When looking for additional activities to do outdoor this year, I became interested in exploring Bucks County’s past and what many places look like today. I had become very fascinated with a postcard series that was published by the Arnold Brothers of Rushland in the early 1900s, and used their postcards as a guide to the 239 Bucks County locations that I visited.
Some of the sites are fairly familiar to people who travel throughout the area, while others are tucked away in places that most people would never see. I worked with members of the Washington Crossing Card Collectors Club to get scans of all of the postcards, and then I set to work researching the history of each place, exploring and taking pictures. Some highlights from my journey are seen below. An interactive map of all of the locations, along with the pictures taken in 2020, can be found here.
New Hope still looks similar today as it did in the early 1900s. The canal still runs through most of the borough, and it is a beautiful place to go hopping or walk along the Delaware River. The Logan House is now known as the Logan Inn, and contains a hotel and a restaurant and is undergoing an expansion.
The nearly 60-mile-long Delaware River Canal ended its journey here. While the canal closed down in 1931, it is now home to a state park that spans from Bristol to Easton. In 2017, Bristol was the winner of the Small Business Revolution Contest for its vibrant small business scene.
Ivyland is Bucks County’s smallest municipality at only 0.3 square miles. The Davenport Residence was originally constructed to be a hotel in time for the country’s centennial in 1876, but economic hardship prevented this from happening and it was instead turned into a residence. The store pictured below is still in use today and called the Ivyland Country Store.
The two buildings pictured below still contain businesses today. The Brick Hotel still operates under the same name and contains a restaurant called Rocco's At the Brick. The White Hall Hotel has been subdivided into many different businesses.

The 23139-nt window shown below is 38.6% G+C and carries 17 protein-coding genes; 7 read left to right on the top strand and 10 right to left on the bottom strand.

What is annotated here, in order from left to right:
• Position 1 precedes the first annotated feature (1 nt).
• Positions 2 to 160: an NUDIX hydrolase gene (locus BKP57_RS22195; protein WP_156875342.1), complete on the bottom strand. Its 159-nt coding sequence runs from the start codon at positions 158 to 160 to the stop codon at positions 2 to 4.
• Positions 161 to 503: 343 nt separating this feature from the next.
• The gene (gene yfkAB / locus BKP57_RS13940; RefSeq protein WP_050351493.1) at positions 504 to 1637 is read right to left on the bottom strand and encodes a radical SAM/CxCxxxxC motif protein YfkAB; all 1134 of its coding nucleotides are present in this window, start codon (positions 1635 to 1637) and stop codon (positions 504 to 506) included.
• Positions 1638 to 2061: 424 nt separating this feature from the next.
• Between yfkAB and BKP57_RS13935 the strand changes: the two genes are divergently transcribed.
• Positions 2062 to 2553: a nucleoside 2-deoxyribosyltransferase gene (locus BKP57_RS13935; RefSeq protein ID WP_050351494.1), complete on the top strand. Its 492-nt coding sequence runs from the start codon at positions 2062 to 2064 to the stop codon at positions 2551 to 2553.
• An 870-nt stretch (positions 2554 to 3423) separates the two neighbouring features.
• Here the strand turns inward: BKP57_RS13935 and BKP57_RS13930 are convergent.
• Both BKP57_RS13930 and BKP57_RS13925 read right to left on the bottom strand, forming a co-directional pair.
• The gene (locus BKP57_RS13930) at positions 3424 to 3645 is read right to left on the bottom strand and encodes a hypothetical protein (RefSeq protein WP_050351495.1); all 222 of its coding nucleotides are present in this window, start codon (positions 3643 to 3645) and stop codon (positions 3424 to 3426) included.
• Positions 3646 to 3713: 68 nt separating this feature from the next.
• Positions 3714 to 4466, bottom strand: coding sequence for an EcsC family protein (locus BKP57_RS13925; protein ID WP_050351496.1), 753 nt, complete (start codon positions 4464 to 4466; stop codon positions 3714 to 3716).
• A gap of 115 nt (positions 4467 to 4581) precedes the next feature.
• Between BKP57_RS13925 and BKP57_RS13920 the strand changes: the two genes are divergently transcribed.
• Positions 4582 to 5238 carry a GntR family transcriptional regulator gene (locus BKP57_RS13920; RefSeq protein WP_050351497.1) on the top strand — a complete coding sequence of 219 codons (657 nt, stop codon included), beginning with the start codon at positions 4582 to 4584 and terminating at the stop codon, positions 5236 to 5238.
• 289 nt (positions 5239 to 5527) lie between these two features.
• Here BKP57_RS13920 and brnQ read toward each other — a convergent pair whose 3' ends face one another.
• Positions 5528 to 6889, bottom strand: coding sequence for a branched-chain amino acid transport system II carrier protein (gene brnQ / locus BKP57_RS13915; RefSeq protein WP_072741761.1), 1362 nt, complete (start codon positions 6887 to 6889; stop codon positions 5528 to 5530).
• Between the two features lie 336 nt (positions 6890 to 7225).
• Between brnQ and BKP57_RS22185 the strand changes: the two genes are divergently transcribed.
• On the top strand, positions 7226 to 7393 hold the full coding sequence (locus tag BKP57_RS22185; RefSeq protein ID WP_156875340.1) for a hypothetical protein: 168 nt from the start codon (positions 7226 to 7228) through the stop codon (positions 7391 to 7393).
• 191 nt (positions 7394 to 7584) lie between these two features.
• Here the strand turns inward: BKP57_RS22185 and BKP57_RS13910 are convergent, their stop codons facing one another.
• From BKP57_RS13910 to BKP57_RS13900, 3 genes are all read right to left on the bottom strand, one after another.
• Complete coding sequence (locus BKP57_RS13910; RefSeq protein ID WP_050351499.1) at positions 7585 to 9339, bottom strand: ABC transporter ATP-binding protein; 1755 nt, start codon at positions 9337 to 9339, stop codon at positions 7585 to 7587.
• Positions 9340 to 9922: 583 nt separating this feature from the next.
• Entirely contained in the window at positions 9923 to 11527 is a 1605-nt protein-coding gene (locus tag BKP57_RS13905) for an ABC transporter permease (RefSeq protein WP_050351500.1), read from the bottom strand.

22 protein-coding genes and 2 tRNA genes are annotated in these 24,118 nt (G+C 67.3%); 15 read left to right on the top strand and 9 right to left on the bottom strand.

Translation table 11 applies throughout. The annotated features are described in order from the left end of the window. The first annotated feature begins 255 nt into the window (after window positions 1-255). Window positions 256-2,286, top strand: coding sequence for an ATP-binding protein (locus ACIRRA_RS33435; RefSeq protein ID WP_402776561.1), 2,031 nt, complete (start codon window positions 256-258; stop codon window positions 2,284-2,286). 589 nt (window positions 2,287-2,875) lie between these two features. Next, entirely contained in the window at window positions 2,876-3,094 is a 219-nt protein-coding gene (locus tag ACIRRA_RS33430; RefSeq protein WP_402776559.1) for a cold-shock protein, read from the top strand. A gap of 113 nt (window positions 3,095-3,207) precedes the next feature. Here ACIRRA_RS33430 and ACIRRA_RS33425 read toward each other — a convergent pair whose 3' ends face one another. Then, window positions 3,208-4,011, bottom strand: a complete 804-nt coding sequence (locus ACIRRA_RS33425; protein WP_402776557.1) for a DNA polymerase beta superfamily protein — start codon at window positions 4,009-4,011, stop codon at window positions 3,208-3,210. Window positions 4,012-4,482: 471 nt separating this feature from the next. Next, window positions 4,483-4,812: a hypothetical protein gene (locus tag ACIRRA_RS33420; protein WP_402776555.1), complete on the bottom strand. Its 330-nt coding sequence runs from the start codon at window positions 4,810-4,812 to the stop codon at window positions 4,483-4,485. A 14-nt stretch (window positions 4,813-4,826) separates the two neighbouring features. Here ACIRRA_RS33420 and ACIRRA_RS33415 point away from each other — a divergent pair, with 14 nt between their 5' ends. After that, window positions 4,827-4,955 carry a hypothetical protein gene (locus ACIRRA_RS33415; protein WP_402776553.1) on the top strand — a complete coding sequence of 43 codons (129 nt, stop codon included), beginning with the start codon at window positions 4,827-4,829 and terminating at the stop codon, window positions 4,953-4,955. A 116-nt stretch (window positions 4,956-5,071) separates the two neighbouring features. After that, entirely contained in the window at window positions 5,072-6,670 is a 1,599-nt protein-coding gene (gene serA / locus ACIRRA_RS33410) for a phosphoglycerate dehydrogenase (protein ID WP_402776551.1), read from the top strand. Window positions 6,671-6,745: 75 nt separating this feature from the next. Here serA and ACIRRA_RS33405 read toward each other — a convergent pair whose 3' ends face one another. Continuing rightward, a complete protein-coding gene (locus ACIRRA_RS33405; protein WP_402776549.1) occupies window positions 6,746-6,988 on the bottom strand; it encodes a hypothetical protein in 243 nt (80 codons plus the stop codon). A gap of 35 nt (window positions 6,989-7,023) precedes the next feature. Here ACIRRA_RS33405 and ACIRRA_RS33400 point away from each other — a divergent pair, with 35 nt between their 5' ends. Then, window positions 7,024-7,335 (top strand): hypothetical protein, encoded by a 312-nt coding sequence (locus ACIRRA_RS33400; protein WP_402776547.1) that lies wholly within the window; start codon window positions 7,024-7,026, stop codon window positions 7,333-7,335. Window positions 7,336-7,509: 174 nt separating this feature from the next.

This park in Upper Black Eddy contains one of Bucks County’s three ringing rock fields as well as its highest waterfall. It’s a great place to spend a few hours wondering through the scenery.
The county seat of Bucks County is filled with numerous attractions to visit. The Bucks County Historical Society, housed in the Mercer Museum, looks different today with the concrete building constructed by Henry Mercer located next door. The Mercer Museum is one of the best places to learn about the history of Bucks County. Located right next door is the Michener Art Museum. The museum was constructed using pieces of the Bucks County Prison that was closed in the 1980s.
At one point, Bucks County was home to numerous one room schoolhouses, with many of these buildings lost to time or converted into residences. The eight-square schoolhouse in Wrightstown is still standing today, and looks very similar to olden days. Eight-sided schoolhouses were popular at the time of construction, as they allowed in the maximum amount of sunlight possible. Bucks County is also home to numerous Quaker meetinghouses. Early Bucks County was settled by various groups of Quakers, and their legacy lives on in the many meetinghouses that are still standing and in use.
The Narrows of the Delaware are located between Kintersville and Upper Black Eddy. The name comes from a narrow strip of land that contributed both a road and the Delaware Canal when it was constructed. Although this view is only accessible through private property today, a similar view can be found by following the Delaware Canal. This section of the canal offers beautiful views of the Delaware River and New Jersey.
The community of Point Pleasant was once a summer destination for vacationers looking to get away from Philadelphia or New York City. Today, the area is filled with bikers biking along the Delaware Canal, tubers and kayakers visiting Bucks County River Country, and motorcyclists taking a scenic drive along River Road. The Point Pleasant Inn is now home to the F.P. Kolbe Gift Store & Café, and a replaced aqueduct is still visible along the canal.
Located on the border of Wrightstown and Buckingham Townships, Wycombe is a quant village that was created when the railroad came through. This rail line opened in 1891 and connected Philadelphia to New Hope. As the line extended, villages were created nearby. Although the original rail line closed in the 1950s, today the New Hope Railroad operates a tourist railroad through the area.